Student Care Network offers new resources

Wendy Garner places clothes inside the Honeycomb Cupboard Pantry in C104A. Photo by Rory Moore/The Et Cetera.

Wendy Garner places clothes inside the Honeycomb Cupboard Pantry in C104A. Photo by Rory Moore/The Et Cetera.

CARLOS GUZMAN, Managing Editor

As people strain to make ends meet amid the COVID-19 pandemic and the rampant omicron variant, coordinators for Dallas College’s Student Care Network are reminding students about expanded resources.

The Student Care Network is a triage of resources composed of a campus’ basic needs and community connections, counseling services and health services.

Recently, the food pantries for all campuses have expanded to include clothing closets.

Shoes are placed inside the pantry of the DC Eastfield Campus. Photo by Rory Moore/The Et Cetera.

Wendy Garner, case manager for Eastfield’s food pantry in C-105, said that the goal is to help students receive presentable clothes for job interviews.

“As case managers, we come together and look at what could possibly hinder a student’s education,” Garner said. “If it’s an issue with basic needs, health or emotions, we help students with their particular needs.”

The food pantry also introduces students to the non-food services provided by the Student Care Network. Alongside providing clothing, Dallas College now allows students to borrow laptops and Wi-Fi hotspots at their campus library.

“When people walk by [the food pantry], it’s like a grocery store – it automatically catches their eye,” Garner said. “You don’t see the counselors or nurses with their door open and people go, ‘It’s so pretty in there. Let me go in there.’”

Garner’s job as a case manager involves reviewing individual cases of food insecurity and helping meet students’ needs. Case managers can even review rental assistance applications, which students can fill out through the Student Care Network’s website.

“It’s [a good visualization] for a student to come in and say they need these services,” Garner said. “As we build that relationship, we learn that they need more.”

[READ MORE: Honeycomb Cupboard food pantry gets more space, adds new services]

In 2020, at the height of the lockdown, the Student Care Network received additional funding from the Dallas College Foundation and CARES Act to cover the increased number of students dealing with basic needs insecurity.

Since the network’s founding, Eastfield’s Health Center in C-139 offers free health consultations and screenings through appointments, but students can also walk in to receive health services. However, campus nurse Nancy Abdo said that students primarily learn about these services through the food pantry.

“We just need to make sure students know about us,” Abdo said. “A lot of times, students don’t actually know they have a health center.”

Eastfield counselor Jaime Torres said a similar trend occurs when students come for counseling appointments in C-140.

Information to schedule appointments for these resources can be found on the network’s website at: dallascollege.edu/studentcare.

“Anything that will help get this information to the students would really benefit [the Student Care Network],” Torres said. “I hear students saying they weren’t aware. And then they’re appreciative when they do find out about counseling services, nursing services and the food pantry.”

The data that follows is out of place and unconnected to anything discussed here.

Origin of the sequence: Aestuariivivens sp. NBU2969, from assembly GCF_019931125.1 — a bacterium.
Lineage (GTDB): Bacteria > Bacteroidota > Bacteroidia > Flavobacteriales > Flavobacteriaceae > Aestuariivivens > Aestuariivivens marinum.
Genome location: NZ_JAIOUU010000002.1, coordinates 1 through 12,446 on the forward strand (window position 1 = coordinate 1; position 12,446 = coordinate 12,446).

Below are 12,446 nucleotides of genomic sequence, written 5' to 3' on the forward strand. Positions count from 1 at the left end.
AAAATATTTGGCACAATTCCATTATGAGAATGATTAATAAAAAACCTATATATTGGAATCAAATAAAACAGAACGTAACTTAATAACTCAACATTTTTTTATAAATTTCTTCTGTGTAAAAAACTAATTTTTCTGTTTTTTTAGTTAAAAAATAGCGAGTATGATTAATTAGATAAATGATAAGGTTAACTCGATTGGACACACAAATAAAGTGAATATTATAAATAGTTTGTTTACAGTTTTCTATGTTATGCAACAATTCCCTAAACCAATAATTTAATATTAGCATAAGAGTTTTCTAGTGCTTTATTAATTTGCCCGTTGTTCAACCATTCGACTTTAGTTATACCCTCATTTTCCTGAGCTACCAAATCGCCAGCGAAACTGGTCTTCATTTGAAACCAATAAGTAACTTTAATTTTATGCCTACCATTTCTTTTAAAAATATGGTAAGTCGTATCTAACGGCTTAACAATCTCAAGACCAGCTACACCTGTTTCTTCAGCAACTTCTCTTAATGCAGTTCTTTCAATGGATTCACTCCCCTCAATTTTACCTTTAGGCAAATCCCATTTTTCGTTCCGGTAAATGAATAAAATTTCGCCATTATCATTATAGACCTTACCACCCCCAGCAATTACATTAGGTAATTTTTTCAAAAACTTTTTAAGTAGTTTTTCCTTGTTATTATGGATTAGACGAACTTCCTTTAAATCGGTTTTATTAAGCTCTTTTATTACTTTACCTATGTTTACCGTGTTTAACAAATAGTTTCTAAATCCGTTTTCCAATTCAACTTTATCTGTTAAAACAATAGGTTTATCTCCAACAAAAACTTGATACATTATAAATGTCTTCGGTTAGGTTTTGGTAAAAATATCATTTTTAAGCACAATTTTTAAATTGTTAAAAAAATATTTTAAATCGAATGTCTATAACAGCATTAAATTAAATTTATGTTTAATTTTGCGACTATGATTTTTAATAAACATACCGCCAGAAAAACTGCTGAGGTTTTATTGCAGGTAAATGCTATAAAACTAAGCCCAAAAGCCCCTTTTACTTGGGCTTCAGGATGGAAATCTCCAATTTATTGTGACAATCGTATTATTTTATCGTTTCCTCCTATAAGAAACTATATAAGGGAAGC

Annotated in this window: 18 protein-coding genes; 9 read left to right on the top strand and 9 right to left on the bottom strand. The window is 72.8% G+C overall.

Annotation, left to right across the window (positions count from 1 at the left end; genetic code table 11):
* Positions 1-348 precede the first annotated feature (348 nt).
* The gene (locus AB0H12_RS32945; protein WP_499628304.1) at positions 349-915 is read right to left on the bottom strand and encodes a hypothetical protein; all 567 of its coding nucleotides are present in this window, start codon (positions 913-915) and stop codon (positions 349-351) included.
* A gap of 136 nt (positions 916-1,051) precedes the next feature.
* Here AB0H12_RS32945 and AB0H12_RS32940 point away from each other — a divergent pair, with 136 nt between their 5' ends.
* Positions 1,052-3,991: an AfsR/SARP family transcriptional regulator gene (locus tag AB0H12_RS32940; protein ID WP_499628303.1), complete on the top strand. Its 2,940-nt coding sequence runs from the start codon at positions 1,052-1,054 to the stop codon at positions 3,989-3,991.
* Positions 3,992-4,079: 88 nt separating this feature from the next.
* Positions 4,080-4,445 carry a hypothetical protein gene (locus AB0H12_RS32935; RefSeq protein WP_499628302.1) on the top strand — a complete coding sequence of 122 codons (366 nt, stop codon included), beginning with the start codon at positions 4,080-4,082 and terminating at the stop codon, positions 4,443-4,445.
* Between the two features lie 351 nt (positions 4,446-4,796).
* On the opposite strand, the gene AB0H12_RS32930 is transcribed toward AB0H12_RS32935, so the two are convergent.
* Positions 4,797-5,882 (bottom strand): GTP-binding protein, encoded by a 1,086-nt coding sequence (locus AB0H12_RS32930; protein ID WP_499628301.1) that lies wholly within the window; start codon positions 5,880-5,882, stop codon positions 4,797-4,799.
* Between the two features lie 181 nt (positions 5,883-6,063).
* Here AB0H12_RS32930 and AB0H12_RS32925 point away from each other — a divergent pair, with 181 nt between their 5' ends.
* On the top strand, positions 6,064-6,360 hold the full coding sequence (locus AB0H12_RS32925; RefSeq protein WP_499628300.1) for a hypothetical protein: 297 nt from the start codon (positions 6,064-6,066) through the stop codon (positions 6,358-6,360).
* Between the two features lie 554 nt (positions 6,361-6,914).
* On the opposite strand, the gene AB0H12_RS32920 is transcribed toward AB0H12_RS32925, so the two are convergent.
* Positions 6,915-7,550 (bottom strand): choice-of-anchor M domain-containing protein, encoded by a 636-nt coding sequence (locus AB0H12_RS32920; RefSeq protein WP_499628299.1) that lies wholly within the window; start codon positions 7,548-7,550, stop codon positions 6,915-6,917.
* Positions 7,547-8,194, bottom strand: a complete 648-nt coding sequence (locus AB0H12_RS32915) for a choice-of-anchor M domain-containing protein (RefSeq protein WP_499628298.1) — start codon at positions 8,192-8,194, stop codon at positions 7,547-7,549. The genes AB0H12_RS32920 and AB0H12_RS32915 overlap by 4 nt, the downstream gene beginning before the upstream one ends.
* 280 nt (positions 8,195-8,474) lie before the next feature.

Abdo and Torres frequently host educational presentations in classrooms to help bring awareness to the Student Care Network and its services.

Thanks to additional government aid and funding, the Student Care Network now offers a wider selection of services.

“There’s a single parent mom who makes just enough money to not get the SNAP benefits she needs,” Garner said, “But she was able to get the food she needed with [the food pantry]. That helped her lessen the stress of how she’s going to feed her kids. These resources helped her stay in school.”

The Student Care Network also has stories for how Dallas College benefits from students obtaining the resources they need.

“[Students] don’t have to try and get [the meningitis vaccine] somewhere else,” Abdo said. “They can get it here and help with the enrollment process.”

[READ MORE: Q&A: Counselor helps students overcome obstacles, succeed]

Alongside vaccinations for COVID-19 and meningitis, students can receive free HIV and STD testing.

The counseling center has received praise for its versatile counseling services.

“I’ve had students come back and tell me how appreciative they are for counseling services,” Torres said. “Because of the skills learned in counseling, they were able to cope with anxiety or depression.”

Even if there’s an issue that the network can’t address directly, coordinators can refer students to off-campus resources.

The Student Care Network is partnered with a variety of community providers, specializing in a wide array of services – from legal aid to
health information. This outreach allows the network to host its services with massive outreach.

“We’re trying to offer services on campus as much as we can,” Garner said. “[Students] need assistance to get in a place where they can focus
on their studies. That’s what the Student Care Network is.”

TRIO equips students with tools for success